Crime is a community problem and citizen involvement is a powerful preventative measure, the Columbus City Council and command staff of the Columbus Police Department agreed.
The council and Mayor Robert Smith met with CPD Chief Joseph St. John and members of his command staff Monday in a special council meeting to address crime in the city.
“This is not a meeting to degrade you and your command staff or to bash you and your command staff,” Smith said, beginning the meeting during which members of the council expressed appreciation for and thanked the CPD.
“In Mississippi, there”s not a more accessible police department,” St. John said, agreeing the department still can do more to get officers out on foot patrols in communities, especially after the “terrible amount of crime” seen over the past weekend.
“We”ll start using (police) substations more on weekends and have more foot patrols,” he promised, also noting five officers recently were appointed to a Drug Interdiction Crime Enforcement (DICE) team, a team working exclusively on weekends to address concerns with bars and nightclubs throughout the city.
The department maintains functioning substations in Oak Manor, Sims Scott Park, East Columbus, at the offices of The CPI Group on Main Street and in Leigh Mall.
“The police department can”t be at all crimes,” Ward 5 Councilman Kabir Karriem noted. “What do we have to do to take back our streets?”
“Crime is going to be cycled,” St. John said. “Crime is going to be a problem; we”re going to have to deal with it.”
St. John also was asked about the efficacy of offering a gun amnesty program, during which people can sell their guns to the CPD and the guns subsequently are destroyed.
“It will not get the guns I want off of the streets, but it will give good people a chance to get the guns out of their houses,” St. John said and his command staff agreed the program would do little to rid the streets of dangerous weapons used in crimes. Generally, only “junk” guns which do not work are turned in during the program, St. John explained, noting he offered such a program multiple times at his previous department in Newport News, Va.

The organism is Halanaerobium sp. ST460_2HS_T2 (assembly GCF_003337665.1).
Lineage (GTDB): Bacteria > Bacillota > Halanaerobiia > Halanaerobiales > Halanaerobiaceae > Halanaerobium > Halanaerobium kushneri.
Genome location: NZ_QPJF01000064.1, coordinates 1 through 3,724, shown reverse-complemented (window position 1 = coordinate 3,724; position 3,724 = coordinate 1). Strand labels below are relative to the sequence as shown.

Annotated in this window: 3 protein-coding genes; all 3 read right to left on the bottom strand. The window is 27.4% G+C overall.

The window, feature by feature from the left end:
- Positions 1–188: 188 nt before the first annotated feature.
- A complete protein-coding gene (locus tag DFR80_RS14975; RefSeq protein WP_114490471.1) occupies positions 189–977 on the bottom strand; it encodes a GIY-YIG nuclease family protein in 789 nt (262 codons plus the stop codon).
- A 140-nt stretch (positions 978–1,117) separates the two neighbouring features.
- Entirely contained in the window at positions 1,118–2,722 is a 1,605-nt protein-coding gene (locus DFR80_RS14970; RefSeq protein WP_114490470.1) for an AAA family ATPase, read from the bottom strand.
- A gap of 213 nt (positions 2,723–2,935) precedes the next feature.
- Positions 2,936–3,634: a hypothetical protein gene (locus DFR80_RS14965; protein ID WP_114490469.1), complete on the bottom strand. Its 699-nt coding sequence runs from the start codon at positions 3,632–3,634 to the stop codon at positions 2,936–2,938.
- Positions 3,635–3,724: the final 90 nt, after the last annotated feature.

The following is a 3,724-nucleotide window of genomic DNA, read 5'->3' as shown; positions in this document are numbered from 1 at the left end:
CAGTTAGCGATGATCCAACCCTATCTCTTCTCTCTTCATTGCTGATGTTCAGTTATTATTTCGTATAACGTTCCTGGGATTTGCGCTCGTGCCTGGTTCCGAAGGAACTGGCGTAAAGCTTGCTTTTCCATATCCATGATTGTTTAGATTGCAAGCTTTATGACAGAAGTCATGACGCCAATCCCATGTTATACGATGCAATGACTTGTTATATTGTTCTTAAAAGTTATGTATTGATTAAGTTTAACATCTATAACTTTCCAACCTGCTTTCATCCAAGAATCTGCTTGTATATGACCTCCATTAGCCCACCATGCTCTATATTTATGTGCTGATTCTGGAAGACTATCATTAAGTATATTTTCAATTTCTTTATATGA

“They”re stealing their guns and they”re trading them for drugs,” he added.
“They don”t hurt and they don”t help either,” Assistant CPD Chief Joe Johnson said of gun amnesty programs, which he acknowledged the CPD has not offered during his 36 years with the department.
“The problem we”ve got is a crime problem, not a police problem,” Ward 3 Councilman Charlie Box said.
“I”m in the trenches and I witness this every day,” Karriem said. “We all know perception is reality. What are the plans to change the perception crime is high?”
“We all know crime is prevalent,” Smith said.
“We keep a good grip here,” St. John said. “Crime runs in cycles. We”re on top of what”s happening now and we”re pushing through.”
“What we”ve got to remember is crime travels,” Karriem said, urging crime be addressed as a community problem and not only as an issue affecting specific areas of the city.
“We need to see crime as a community problem,” St. John agreed, also noting Box”s observation “it all goes back to drugs” is correct.
“It”s drugs and the fact we have people who want to perpetuate violence,” St. John added.
“You can”t put it all to drugs,” Karriem objected. “Unemployment is high and that plays into it, as well.”
Vice Mayor and Ward 6 Councilman Bill Gavin suggested doing more to “involve” and train communities in forming and conducting neighborhood watch programs.
And St. John agreed for the CPD soon to begin holding community meetings in each of the city”s wards to encourage and help communities begin the programs.
“There must be more interaction from the community,” Lt. Selvain McQueen said, noting officers met with “untold” amounts of resistance recently while questioning neighbors about an attempted rape in the Northaven Woods subdivision.
“If you don”t want these things occurring in your neighborhood, you”ve got to tell the police (about what you know and have witnessed),” he added.
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